Following the controversy of the Wild West High Wycombe Challenge Cup triumph in March 1890, the club sensibly went with ‘A’ and ‘B’ teams the following season. The 1890-91 season saw the club decide that a match committee would select the team. They met every Monday evening to pick the following Saturday’s side. It might seem bizarre now but it was considered successful enough to have been continued until 1968!
That winter was so cold that the Thames at Marlow froze! Only two cup games were played in January with one of those against Chesham Reserves in the Berks and Bucks Junior Cup. The club had entered the competition for the first time and there was another first as the third round tie was played at the Cricket Ground on the London Road. A large crowd paid to see the Wanderers win 3-2 on a snow-covered pitch.
The final was reached and 1,500 spectators watched the Chairboys hold hot favourites Reading Albion to a 2-2 draw at Marlow FC’s Crown Meadow ground. It was the first time the club had ever played in front of a four-figure crowd. They did so again in the replay but were thumped 6-2 in a match played in heavy rain. There was more disappointment when the Blues were beaten 3-0 in the final of the High Wycombe Challenge Cup by Wycombe Marsh.
In the spring of 1891 there were moves to merge Wycombe Wanderers with the town’s main club, High Wycombe FC, but these were resisted. The Wanderers were still seen as young, lower class upstarts and they felt that they deserved more respect than they were being shown. There was more change that summer with Jim Ray and Joe Norton both stepping down which saw Frank Jennings take over as secretary.
The 1891/92 season saw the club make a committed effort to play their matches away from the Rye. They were given permission to use the Cricket Ground as long as High Wycombe FC had no use of it. It would, however, be a season remembered for some ugly crowd scenes. In November a 3-1 home defeat to Slough in the Berks and Bucks Junior Cup saw the Slough linesman assaulted by some “loud-mouthed rowdies”.
There was more controversy in the Maidenhead Norfolkians Charity Cup when a 2-0 win against Maidenhead Reserves was ruled invalid because both sides had agreed to play two halves of 40 minutes instead of the regulation 45. The replayed tie saw the visitors eventually agree to play on a snowbound pitch, but the delay caused by their reluctance had riled the home crowd who started throwing snowballs at the visiting goalkeeper.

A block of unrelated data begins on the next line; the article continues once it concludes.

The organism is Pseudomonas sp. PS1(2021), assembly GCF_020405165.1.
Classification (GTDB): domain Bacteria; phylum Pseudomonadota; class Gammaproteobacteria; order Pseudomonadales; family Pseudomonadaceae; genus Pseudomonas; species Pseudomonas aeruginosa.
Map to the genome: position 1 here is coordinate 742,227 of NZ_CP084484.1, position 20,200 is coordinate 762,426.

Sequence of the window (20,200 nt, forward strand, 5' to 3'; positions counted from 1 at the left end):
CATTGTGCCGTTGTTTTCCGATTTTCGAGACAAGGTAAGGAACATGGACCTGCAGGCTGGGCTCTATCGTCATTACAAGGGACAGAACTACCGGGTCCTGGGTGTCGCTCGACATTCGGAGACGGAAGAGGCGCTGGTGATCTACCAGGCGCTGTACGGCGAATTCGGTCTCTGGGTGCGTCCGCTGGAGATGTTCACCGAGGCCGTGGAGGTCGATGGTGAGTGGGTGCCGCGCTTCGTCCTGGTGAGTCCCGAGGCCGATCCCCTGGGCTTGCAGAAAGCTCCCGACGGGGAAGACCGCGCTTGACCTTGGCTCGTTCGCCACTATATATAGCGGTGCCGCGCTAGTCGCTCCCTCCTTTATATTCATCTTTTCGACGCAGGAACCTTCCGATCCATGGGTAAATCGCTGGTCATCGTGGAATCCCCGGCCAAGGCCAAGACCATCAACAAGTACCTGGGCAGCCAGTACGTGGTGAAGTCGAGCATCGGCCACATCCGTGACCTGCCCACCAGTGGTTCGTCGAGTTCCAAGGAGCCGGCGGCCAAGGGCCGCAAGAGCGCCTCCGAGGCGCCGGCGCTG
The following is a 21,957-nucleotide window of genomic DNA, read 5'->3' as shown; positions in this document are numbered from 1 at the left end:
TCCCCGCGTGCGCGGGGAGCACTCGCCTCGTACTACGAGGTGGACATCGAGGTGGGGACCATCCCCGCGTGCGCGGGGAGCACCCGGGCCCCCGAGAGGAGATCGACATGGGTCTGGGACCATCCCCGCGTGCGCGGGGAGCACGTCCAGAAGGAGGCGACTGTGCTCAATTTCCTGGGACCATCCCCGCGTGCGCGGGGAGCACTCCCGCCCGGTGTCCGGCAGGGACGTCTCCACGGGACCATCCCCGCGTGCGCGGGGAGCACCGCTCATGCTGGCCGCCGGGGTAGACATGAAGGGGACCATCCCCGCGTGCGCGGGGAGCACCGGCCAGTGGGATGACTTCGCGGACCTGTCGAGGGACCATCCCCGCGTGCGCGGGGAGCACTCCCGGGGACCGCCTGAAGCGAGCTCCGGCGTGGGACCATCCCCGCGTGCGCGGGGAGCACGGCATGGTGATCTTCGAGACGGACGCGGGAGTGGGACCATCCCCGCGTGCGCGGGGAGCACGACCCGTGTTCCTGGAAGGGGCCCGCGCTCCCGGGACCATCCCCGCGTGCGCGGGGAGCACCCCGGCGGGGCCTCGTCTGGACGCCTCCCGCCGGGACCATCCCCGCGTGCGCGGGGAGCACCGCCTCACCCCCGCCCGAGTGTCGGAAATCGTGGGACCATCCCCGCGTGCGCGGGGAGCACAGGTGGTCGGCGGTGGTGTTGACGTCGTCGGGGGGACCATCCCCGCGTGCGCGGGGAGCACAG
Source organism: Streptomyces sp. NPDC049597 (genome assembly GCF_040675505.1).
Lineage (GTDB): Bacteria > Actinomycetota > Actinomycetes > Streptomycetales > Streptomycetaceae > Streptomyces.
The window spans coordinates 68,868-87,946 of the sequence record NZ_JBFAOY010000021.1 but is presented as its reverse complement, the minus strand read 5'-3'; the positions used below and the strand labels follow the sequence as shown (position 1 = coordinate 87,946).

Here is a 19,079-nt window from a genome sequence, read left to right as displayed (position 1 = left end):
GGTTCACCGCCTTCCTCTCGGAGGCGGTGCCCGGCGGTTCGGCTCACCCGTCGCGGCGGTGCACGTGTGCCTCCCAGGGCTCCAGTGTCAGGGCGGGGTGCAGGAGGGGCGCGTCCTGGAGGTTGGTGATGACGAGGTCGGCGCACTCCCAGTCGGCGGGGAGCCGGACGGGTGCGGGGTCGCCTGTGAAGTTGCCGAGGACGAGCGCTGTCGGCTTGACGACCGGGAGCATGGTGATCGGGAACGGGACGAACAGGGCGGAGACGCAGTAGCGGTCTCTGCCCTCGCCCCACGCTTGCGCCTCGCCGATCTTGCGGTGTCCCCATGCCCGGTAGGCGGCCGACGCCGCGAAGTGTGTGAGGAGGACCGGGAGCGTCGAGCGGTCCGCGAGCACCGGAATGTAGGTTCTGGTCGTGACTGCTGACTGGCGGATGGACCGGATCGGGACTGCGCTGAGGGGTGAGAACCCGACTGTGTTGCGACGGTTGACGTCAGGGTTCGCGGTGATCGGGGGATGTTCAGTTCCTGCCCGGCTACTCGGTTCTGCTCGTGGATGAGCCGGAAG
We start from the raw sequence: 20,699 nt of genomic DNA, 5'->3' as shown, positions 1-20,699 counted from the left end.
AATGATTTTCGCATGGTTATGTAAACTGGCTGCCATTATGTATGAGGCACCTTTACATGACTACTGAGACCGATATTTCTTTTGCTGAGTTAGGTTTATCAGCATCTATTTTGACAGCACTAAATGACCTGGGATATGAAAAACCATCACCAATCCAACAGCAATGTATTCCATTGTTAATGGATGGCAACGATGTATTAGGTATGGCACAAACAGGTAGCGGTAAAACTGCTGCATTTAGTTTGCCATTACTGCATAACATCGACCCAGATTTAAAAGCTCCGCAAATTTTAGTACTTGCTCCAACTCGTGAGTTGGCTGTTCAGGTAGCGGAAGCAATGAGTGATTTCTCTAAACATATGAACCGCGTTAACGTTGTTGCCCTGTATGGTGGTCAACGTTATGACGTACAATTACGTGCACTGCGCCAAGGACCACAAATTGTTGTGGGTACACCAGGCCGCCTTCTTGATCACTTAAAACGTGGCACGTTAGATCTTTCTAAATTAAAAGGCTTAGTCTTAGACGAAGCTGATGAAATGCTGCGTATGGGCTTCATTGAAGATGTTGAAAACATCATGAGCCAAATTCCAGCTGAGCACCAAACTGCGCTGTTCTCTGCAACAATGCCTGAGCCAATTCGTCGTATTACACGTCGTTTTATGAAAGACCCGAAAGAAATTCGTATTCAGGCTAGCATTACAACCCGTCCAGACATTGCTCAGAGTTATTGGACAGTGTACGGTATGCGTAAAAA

The visitors were leading 2-1 with just 10 minutes remaining when the game was abandoned due to bad light. Certain elements of an already angry crowd attacked the Maidenhead players with the events of the day even reported in the national press. Wanderers’ president Robert Wood hotly disputed the reports, describing them as “untrue and malicious statements”.
The Chairboys were beaten 1-0 when the tie was finally concluded at Maidenhead in January 1892. The Berks and Bucks Junior Association met to discuss the “disgraceful scenes”, which were corroborated by some of the Maidenhead players. The Association would normally have closed the ground for the rest of the season, but that was unworkable as High Wycombe FC owned the cricket ground and they would have been unfairly punished.
It would also have meant the cancellation of the Wycombe Cup final and a County Senior Cup semi-final that had also been scheduled at the ground. They requested that the Football Association “remonstrate” with the club but the national body were unimpressed with this ‘buck-passing’. The club were to be censored but it’s not clear how this was done.
There was plenty of concern at the start of the 1892/93 with neither the Wanderers nor High Wycombe FC in action. The former had chosen to wait for the cricket team to complete their matches rather than play their matches on the Rye, however, the town club were never to take the field again. Their demise meant that Wycombe Wanderers were now the leading the club in the town.
There was yet more crowd trouble when Maidenhead Norfolkians knocked the Wanderers out of the High Wycombe Challenge Cup with a disputed goal. After the game, the referee apologised for awarding the goal to the crowd of 100 home fans outside the cricket ground who threatened to give him a ducking in the Wye before taking their frustrations out on the visiting players, one of whom ended up with a black eye.
The club lost captain Frank Howlett in February 1893. He suffered a concussion after heading a ball during a fixture against Finsbury Polytechnic in March 1891 and passed away following a long illness. Frank Jennings scored in the final game of the season and then shocked the club in the summer when he announced he was leaving to play for Loudwater Lilliputians. It would prove, however, to be making of the club.